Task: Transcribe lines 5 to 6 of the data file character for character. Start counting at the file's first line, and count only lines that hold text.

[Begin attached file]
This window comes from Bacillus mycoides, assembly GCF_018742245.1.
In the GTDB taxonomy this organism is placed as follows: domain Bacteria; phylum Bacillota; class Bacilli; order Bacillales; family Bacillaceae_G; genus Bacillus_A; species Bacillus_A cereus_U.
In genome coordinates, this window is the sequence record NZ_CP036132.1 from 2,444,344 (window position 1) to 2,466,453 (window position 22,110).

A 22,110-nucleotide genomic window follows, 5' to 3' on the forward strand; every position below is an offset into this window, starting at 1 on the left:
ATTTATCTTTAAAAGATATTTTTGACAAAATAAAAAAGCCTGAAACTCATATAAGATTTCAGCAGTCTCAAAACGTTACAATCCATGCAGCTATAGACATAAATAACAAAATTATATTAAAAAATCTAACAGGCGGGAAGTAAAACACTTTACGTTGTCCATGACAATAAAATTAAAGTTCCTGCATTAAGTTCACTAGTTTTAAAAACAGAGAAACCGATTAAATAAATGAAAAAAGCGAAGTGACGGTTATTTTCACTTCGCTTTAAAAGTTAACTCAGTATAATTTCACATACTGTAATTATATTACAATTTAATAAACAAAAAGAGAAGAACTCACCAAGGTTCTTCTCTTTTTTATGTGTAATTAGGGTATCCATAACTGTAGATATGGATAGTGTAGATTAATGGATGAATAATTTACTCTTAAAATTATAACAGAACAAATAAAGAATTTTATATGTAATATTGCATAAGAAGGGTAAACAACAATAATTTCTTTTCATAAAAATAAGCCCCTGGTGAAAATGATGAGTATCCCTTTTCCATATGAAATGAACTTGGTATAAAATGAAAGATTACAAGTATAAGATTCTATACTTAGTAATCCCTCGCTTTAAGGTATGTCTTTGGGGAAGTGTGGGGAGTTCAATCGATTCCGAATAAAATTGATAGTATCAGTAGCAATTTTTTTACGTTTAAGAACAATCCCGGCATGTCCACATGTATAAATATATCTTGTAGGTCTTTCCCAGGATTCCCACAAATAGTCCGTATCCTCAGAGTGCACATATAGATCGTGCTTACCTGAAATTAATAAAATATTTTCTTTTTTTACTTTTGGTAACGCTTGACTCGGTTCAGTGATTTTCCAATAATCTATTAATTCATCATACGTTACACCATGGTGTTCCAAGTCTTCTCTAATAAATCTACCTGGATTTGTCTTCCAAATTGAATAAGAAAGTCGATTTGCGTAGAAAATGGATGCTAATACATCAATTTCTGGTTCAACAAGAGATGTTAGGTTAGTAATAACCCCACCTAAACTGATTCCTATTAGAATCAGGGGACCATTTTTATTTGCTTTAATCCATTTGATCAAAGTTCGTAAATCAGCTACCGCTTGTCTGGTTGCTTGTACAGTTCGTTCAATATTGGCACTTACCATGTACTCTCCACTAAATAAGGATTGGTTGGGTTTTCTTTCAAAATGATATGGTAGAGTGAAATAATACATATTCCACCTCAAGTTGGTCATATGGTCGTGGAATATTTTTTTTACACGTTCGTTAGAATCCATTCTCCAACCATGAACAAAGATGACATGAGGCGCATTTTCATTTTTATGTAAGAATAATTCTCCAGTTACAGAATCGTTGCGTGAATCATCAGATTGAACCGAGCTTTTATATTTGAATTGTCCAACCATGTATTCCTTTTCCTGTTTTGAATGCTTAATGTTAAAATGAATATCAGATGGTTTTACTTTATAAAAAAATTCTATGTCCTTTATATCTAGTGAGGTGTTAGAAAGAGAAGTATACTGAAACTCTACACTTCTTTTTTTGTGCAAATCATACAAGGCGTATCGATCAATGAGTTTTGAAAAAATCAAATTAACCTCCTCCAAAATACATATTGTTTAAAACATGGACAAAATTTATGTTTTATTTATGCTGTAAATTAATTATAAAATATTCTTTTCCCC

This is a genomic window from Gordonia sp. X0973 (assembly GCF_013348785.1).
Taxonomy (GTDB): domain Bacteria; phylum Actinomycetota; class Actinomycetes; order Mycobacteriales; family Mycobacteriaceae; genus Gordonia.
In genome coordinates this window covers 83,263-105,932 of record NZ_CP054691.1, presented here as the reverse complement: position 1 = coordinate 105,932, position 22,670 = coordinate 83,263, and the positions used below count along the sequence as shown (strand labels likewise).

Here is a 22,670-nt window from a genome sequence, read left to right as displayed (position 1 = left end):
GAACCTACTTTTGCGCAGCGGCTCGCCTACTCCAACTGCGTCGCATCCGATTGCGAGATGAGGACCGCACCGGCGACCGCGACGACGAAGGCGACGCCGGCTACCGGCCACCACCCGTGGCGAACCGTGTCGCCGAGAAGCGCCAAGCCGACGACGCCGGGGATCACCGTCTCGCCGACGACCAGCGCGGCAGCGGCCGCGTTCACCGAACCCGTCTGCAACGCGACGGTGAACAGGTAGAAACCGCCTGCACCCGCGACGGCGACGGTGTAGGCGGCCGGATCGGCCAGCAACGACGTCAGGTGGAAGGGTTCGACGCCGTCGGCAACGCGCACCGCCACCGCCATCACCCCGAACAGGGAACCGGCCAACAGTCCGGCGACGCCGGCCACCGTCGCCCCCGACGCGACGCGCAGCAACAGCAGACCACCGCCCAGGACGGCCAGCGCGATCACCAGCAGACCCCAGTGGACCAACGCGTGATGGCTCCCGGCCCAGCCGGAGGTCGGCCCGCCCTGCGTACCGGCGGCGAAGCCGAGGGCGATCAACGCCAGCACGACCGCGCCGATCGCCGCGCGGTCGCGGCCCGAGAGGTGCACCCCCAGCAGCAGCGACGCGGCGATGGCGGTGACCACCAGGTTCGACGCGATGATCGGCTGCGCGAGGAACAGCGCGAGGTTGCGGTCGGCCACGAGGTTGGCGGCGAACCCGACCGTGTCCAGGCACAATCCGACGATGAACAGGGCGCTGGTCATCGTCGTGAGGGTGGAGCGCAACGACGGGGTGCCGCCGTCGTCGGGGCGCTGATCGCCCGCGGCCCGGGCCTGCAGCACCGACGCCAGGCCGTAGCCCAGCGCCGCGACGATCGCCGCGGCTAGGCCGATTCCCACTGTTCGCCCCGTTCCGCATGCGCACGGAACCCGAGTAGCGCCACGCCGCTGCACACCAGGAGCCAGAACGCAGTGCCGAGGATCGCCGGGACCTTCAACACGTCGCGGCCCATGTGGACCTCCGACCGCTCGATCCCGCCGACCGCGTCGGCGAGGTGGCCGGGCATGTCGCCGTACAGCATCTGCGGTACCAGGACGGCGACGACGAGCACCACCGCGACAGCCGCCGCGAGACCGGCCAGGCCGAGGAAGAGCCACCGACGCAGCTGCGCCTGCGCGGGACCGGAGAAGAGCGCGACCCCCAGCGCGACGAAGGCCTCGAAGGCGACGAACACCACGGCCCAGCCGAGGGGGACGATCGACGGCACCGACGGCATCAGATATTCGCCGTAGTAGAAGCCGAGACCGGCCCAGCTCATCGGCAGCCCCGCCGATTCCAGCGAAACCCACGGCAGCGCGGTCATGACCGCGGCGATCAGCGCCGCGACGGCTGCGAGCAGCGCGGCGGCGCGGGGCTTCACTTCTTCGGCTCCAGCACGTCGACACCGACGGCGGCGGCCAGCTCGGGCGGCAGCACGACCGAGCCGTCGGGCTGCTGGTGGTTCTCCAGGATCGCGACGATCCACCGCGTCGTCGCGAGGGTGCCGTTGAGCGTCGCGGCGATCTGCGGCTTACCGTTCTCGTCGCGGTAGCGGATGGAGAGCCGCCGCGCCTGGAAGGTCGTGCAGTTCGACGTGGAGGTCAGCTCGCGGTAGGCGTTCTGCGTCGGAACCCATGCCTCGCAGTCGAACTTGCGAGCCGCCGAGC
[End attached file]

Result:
ATTTATCTTTAAAAGATATTTTTGACAAAATAAAAAAGCCTGAAACTCATATAAGATTTCAGCAGTCTCAAAACGTTACAATCCATGCAGCTATAGACATAAATAACAAAATTATATTAAAAAATCTAACAGGCGGGAAGTAAAACACTTTACGTTGTCCATGACAATAAAATTAAAGTTCCTGCATTAAGTTCACTAGTTTTAAAAACAGAGAAACCGATTAAATAAATGAAAAAAGCGAAGTGACGGTTATTTTCACTTCGCTTTAAAAGTTAACTCAGTATAATTTCACATACTGTAATTATATTACAATTTAATAAACAAAAAGAGAAGAACTCACCAAGGTTCTTCTCTTTTTTATGTGTAATTAGGGTATCCATAACTGTAGATATGGATAGTGTAGATTAATGGATGAATAATTTACTCTTAAAATTATAACAGAACAAATAAAGAATTTTATATGTAATATTGCATAAGAAGGGTAAACAACAATAATTTCTTTTCATAAAAATAAGCCCCTGGTGAAAATGATGAGTATCCCTTTTCCATATGAAATGAACTTGGTATAAAATGAAAGATTACAAGTATAAGATTCTATACTTAGTAATCCCTCGCTTTAAGGTATGTCTTTGGGGAAGTGTGGGGAGTTCAATCGATTCCGAATAAAATTGATAGTATCAGTAGCAATTTTTTTACGTTTAAGAACAATCCCGGCATGTCCACATGTATAAATATATCTTGTAGGTCTTTCCCAGGATTCCCACAAATAGTCCGTATCCTCAGAGTGCACATATAGATCGTGCTTACCTGAAATTAATAAAATATTTTCTTTTTTTACTTTTGGTAACGCTTGACTCGGTTCAGTGATTTTCCAATAATCTATTAATTCATCATACGTTACACCATGGTGTTCCAAGTCTTCTCTAATAAATCTACCTGGATTTGTCTTCCAAATTGAATAAGAAAGTCGATTTGCGTAGAAAATGGATGCTAATACATCAATTTCTGGTTCAACAAGAGATGTTAGGTTAGTAATAACCCCACCTAAACTGATTCCTATTAGAATCAGGGGACCATTTTTATTTGCTTTAATCCATTTGATCAAAGTTCGTAAATCAGCTACCGCTTGTCTGGTTGCTTGTACAGTTCGTTCAATATTGGCACTTACCATGTACTCTCCACTAAATAAGGATTGGTTGGGTTTTCTTTCAAAATGATATGGTAGAGTGAAATAATACATATTCCACCTCAAGTTGGTCATATGGTCGTGGAATATTTTTTTTACACGTTCGTTAGAATCCATTCTCCAACCATGAACAAAGATGACATGAGGCGCATTTTCATTTTTATGTAAGAATAATTCTCCAGTTACAGAATCGTTGCGTGAATCATCAGATTGAACCGAGCTTTTATATTTGAATTGTCCAACCATGTATTCCTTTTCCTGTTTTGAATGCTTAATGTTAAAATGAATATCAGATGGTTTTACTTTATAAAAAAATTCTATGTCCTTTATATCTAGTGAGGTGTTAGAAAGAGAAGTATACTGAAACTCTACACTTCTTTTTTTGTGCAAATCATACAAGGCGTATCGATCAATGAGTTTTGAAAAAATCAAATTAACCTCCTCCAAAATACATATTGTTTAAAACATGGACAAAATTTATGTTTTATTTATGCTGTAAATTAATTATAAAATATTCTTTTCCCC

This is a genomic window from Gordonia sp. X0973 (assembly GCF_013348785.1).